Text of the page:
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Evaluation report Nicaraguan experiences with rope pump : final report

Despite the increased attention international organizations now pay to water supply and sanitation, the overall water supply situation in many countries is still deplorable due to the often low sustainability of installed water supply systems. Since there is a continuing need to introduce appropriate technologies for water supply in developing countries, the reported successes of the rope pump development and application in Nicaragua led to an evaluation mission to assess the performance and potential of this technology. This resulting report details the findings of the specific objectives including: the technical functioning and performance; the materials used and manufacturing quality; comparison with other handpumps; success factors for introduction in Nicaragua; technical and financial sustainability; affordability; cost-effectiveness; acceptance; private sector involvement; and replication of private sector involvement in other countries. The major conclusion is that the rope pump has a great potential to be introduced in other countries as an option to the range of groundwater lifting technologies since it can be locally manufactured, marketed, and installed by the private sector; operation and maintenance requirements are low; and the relatively low level of investment makes the technology accessible for individual households and farmers (except for the poorer sections of society). The report recommends international promotion of this technology as well as the development of pump selection criteria, standardized designs, manufacturing processes and quality control procedures for the rope pump.

TitleEvaluation report Nicaraguan experiences with rope pump : final report
Publication TypeMiscellaneous
Year of Publication1995
AuthorsSmet, JEM, Lammerink, MP, Brikke, F, Bredero, M, Belli, A, Engelhardt, B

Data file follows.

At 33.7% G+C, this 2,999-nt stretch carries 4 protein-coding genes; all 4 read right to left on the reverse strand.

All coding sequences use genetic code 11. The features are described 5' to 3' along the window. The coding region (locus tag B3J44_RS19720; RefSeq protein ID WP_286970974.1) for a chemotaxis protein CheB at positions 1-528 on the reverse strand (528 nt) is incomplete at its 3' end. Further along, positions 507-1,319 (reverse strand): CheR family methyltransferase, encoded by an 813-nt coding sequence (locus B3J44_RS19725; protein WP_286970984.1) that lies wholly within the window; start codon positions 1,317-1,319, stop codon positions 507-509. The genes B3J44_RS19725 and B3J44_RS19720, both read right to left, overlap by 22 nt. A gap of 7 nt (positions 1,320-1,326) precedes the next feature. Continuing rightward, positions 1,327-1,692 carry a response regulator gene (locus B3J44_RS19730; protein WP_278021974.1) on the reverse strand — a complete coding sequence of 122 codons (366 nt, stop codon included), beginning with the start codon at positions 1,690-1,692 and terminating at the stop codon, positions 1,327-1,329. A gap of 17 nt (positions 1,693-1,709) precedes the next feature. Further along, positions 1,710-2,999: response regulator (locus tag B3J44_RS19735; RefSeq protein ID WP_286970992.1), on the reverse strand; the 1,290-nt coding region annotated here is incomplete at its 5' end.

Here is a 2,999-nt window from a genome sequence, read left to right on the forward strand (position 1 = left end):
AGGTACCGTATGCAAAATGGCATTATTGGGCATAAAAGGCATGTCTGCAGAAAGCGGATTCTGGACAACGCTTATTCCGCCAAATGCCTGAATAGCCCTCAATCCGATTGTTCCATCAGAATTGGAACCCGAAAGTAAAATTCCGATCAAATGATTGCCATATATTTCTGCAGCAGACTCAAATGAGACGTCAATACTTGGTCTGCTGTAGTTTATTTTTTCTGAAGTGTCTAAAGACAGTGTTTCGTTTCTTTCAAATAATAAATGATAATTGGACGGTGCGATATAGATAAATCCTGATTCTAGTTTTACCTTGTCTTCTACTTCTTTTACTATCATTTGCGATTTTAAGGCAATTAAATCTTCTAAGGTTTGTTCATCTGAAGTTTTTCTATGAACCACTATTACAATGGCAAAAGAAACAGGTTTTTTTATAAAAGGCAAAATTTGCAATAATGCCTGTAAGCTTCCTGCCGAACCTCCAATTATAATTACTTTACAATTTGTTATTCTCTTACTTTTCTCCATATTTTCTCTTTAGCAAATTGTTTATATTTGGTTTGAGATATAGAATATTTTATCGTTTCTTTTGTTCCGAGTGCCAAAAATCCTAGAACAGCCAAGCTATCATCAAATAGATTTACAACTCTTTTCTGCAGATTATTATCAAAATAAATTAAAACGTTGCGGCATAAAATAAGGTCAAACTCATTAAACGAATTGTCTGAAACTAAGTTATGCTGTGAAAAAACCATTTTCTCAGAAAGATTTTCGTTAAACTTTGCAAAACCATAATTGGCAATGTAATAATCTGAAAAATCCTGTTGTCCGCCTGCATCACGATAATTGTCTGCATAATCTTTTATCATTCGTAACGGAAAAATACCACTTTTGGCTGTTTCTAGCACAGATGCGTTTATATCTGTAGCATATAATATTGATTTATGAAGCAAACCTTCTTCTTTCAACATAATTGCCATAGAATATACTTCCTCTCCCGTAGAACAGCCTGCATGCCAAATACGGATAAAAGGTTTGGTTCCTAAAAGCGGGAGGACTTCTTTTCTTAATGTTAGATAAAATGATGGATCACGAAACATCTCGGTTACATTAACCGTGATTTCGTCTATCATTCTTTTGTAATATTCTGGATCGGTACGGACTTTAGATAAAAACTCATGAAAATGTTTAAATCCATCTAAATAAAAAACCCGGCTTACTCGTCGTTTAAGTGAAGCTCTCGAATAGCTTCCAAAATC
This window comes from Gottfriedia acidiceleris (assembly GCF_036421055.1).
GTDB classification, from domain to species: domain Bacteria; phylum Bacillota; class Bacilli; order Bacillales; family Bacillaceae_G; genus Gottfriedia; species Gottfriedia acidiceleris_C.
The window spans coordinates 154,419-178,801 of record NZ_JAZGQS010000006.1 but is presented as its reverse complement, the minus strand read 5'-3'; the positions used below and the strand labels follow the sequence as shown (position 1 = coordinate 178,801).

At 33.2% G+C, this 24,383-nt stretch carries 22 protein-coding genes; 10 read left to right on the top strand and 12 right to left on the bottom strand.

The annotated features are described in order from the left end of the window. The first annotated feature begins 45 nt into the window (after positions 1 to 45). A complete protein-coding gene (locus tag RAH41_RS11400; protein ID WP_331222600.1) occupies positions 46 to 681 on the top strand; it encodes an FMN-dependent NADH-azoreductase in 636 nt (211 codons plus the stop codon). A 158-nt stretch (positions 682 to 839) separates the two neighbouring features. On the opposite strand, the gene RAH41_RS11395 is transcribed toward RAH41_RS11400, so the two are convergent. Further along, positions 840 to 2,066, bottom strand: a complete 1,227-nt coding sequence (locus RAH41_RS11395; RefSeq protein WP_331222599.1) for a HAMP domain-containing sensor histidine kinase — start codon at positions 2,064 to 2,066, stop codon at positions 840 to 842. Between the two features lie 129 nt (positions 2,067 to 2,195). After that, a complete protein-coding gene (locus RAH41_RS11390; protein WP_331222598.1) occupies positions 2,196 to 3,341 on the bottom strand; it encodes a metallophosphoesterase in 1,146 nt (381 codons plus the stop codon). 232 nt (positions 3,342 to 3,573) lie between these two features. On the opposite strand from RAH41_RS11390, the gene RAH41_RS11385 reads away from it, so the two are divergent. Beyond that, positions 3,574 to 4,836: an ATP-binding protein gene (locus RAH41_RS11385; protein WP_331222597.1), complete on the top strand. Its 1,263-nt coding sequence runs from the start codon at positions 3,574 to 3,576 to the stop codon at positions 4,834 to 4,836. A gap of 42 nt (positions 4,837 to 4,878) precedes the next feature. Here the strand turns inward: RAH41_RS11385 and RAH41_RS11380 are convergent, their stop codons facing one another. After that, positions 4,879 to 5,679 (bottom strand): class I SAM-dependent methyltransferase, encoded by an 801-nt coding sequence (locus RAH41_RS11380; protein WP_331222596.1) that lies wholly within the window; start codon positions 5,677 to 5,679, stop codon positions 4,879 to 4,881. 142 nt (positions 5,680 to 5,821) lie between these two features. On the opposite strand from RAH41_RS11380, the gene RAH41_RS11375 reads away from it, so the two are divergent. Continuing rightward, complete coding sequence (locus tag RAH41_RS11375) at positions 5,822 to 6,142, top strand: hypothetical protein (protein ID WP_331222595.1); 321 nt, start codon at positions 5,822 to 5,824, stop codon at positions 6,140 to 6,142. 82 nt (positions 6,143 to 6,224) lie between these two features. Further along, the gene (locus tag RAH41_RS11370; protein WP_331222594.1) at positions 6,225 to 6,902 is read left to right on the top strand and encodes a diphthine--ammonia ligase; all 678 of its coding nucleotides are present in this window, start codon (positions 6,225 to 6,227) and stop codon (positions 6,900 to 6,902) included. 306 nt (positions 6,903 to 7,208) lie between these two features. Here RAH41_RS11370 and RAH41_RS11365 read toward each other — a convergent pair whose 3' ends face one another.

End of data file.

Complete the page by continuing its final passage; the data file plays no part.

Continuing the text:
Paginationca. 110 p. : fig., tab.
Date Published1995-01-01
PublisherIRC
Place PublishedThe Hague, The Netherlands
Keywordsacceptance, costs, design, domestic use, efficiency, evaluation, field studies, hand pumps, irrigation, local production, maintenance, nicaragua, operation, private sector, replicability, rope-and-washer pumps, sustainability
Abstract

Despite the increased attention international organizations now pay to water supply and sanitation, the overall water supply situation in many countries is still deplorable due to the often low sustainability of installed water supply systems. Since there is a continuing need to introduce appropriate technologies for water supply in developing countries, the reported successes of the rope pump development and application in Nicaragua led to an evaluation mission to assess the performance and potential of this technology. This resulting report details the findings of the specific objectives including: the technical functioning and performance; the materials used and manufacturing quality; comparison with other handpumps; success factors for introduction in Nicaragua; technical and financial sustainability; affordability; cost-effectiveness; acceptance; private sector involvement; and replication of private sector involvement in other countries. The major conclusion is that the rope pump has a great potential to be introduced in other countries as an option to the range of groundwater lifting technologies since it can be locally manufactured, marketed, and installed by the private sector; operation and maintenance requirements are low; and the relatively low level of investment makes the technology accessible for individual households and farmers (except for the poorer sections of society). The report recommends international promotion of this technology as well as the development of pump selection criteria, standardized designs, manufacturing processes and quality control procedures for the rope pump.

NotesOn title page: Measuring the efficiency, the technological, socio-economic and institutional sustainability, the affordability, the acceptance and replicability of a specific groundwater lifting technology. - 30 ref.
Custom 1232.2, 827

Disclaimer

The copyright of the documents on this site remains with the original publishers. The documents may therefore not be redistributed commercially without the permission of the original publishers.